The thing about intelligence is it always arises from a huge collection of stupid actors. I’m not talking about movies here. Schools of fish and flocks of birds don’t move in those beautifully choreographed movements because somebody at the front is bellowing at them through a bullhorn. Neighborhoods and districts in cities, for the most part, don’t arrange themselves because somebody’s planning it. Maybe the most famous misinterpretation of intelligence is that of bee hives and ant colonies: the queen is not ordering her thousands of offspring around. She makes zero decisions about the colony’s behavior. The decisions to forage, relocate, or war are all determined by the collective conclusion reached through thousands of beings laying down their individual pheromone trails.

Brains are similar. Brains are composed of neurons, each of which is capable of no action more sophisticated than saying ON or OFF, TRUE or FALSE, SALT or PEPPER. It’s the interaction of billions of these stupid actors arranged in various networks that lead to sapience. It’s kind of amazing.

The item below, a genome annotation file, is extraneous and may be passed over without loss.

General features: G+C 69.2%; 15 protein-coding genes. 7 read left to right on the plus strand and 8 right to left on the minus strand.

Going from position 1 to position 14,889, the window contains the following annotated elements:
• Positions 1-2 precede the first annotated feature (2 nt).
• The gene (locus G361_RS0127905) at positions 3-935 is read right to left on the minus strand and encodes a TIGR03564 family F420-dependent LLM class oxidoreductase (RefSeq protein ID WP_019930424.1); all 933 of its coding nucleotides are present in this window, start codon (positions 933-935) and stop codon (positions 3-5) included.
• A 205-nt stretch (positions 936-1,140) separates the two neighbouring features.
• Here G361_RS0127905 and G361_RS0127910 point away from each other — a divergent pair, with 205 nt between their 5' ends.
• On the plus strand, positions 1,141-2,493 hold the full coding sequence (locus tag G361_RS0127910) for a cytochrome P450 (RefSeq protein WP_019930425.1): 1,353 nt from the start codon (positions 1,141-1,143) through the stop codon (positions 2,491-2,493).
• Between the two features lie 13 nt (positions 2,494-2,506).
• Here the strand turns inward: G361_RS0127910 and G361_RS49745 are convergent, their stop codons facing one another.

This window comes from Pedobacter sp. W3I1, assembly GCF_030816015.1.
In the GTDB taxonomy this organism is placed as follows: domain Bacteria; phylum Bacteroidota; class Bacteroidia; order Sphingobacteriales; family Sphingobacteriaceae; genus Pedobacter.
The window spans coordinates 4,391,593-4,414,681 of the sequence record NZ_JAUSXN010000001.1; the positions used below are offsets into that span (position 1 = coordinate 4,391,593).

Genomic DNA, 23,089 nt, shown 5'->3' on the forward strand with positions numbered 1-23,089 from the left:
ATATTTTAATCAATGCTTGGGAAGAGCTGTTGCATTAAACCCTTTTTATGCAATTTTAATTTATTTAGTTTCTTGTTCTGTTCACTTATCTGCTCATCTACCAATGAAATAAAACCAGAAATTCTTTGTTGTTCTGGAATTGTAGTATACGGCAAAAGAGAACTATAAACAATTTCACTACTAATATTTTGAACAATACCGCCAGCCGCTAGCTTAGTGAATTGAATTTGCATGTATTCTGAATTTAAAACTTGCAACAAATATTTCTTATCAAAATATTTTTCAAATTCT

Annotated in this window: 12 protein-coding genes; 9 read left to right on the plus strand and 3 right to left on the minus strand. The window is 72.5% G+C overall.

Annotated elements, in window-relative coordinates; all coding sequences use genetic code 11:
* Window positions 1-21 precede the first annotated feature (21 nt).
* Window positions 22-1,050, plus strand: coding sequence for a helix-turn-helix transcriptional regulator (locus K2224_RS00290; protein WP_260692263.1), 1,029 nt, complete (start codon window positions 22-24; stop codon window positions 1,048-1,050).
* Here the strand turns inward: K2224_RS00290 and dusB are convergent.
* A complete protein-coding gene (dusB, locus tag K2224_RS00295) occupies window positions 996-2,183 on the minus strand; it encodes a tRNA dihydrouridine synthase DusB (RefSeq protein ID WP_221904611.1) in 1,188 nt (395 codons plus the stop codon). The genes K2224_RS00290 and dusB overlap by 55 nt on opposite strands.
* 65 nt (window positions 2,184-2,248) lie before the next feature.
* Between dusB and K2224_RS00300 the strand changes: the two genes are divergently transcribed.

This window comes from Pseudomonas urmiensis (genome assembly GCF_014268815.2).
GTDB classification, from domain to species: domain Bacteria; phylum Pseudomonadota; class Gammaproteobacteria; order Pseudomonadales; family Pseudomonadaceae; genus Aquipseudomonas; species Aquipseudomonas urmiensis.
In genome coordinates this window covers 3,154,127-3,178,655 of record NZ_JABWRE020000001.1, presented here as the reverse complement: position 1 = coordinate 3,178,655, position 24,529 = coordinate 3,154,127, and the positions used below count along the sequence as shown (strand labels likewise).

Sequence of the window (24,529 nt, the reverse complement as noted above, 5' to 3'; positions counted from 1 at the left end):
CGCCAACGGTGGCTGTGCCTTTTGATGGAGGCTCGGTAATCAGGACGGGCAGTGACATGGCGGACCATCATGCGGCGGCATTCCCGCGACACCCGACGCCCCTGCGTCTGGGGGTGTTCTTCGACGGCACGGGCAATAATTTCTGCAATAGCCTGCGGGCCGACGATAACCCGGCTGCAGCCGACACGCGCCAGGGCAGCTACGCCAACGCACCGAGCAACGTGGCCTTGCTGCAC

Neurons are bits. They have the exact same properties as computers. If you want to create an AI, I don’t think you look to high-level, individually powerful processors. I think you combine billions of very stupid, very simple processors that, when networked with each other, are capable of unintuitive outcomes.

That’s how you build a brain. If you model a machine after our brains, you might create intelligence. If you model an intelligence after ours–with the same unpredictable, bottom-up networks–you’re going to have beings capable of emotion and irrationality.

In other words, if we design AI in our own image, based on billions of stupid actors acting in concert, I don’t think they’ll be the logic-machines we often imagine, incapable of feelings, inhumanely rational. They might end up an awful lot like us.

An interview with who? An interview with me. Go read it here.

First, the news: My novel The White Tree is currently featured at Spalding’s Racket.

Next, a digression: Over the last six weeks, I’ve added a new dimension to my writing career: indie publishing. Self-publishing, if you want to be more direct. Some talented but behind-the-times authors are still calling it “vanity publishing,” which.. well, I liked Hyperion an awful lot, Mr. Simmons. You write great AI. Let’s leave it at that.

Back on course: When you’re going it by yourself, you don’t have anyone advertising your work for you. Unless you’re one of those “guys with money” who can “hire publicists” and “eat dinner inside the restaurants instead of behind them.” But most of us, if we want people to know about our books, we have to tell them ourselves.